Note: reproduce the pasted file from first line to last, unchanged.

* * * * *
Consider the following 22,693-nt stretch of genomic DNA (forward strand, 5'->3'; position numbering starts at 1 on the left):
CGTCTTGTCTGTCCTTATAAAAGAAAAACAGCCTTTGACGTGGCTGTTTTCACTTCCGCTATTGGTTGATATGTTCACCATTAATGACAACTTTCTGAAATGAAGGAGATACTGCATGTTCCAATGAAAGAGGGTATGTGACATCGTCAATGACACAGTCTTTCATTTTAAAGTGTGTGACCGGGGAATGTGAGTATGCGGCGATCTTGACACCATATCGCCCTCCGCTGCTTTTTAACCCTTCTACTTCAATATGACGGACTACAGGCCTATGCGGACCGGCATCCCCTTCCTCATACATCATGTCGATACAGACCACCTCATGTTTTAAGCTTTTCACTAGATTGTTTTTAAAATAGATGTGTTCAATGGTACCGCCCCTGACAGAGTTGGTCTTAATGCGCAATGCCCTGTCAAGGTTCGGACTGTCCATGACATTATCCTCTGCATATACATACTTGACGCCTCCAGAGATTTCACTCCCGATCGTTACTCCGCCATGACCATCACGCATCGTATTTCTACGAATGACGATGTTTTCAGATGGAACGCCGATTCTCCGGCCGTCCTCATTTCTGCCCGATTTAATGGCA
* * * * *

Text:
Consider the following 22,693-nt stretch of genomic DNA (forward strand, 5'->3'; position numbering starts at 1 on the left):
CGTCTTGTCTGTCCTTATAAAAGAAAAACAGCCTTTGACGTGGCTGTTTTCACTTCCGCTATTGGTTGATATGTTCACCATTAATGACAACTTTCTGAAATGAAGGAGATACTGCATGTTCCAATGAAAGAGGGTATGTGACATCGTCAATGACACAGTCTTTCATTTTAAAGTGTGTGACCGGGGAATGTGAGTATGCGGCGATCTTGACACCATATCGCCCTCCGCTGCTTTTTAACCCTTCTACTTCAATATGACGGACTACAGGCCTATGCGGACCGGCATCCCCTTCCTCATACATCATGTCGATACAGACCACCTCATGTTTTAAGCTTTTCACTAGATTGTTTTTAAAATAGATGTGTTCAATGGTACCGCCCCTGACAGAGTTGGTCTTAATGCGCAATGCCCTGTCAAGGTTCGGACTGTCCATGACATTATCCTCTGCATATACATACTTGACGCCTCCAGAGATTTCACTCCCGATCGTTACTCCGCCATGACCATCACGCATCGTATTTCTACGAATGACGATGTTTTCAGATGGAACGCCGATTCTCCGGCCGTCCTCATTTCTGCCCGATTTAATGGCA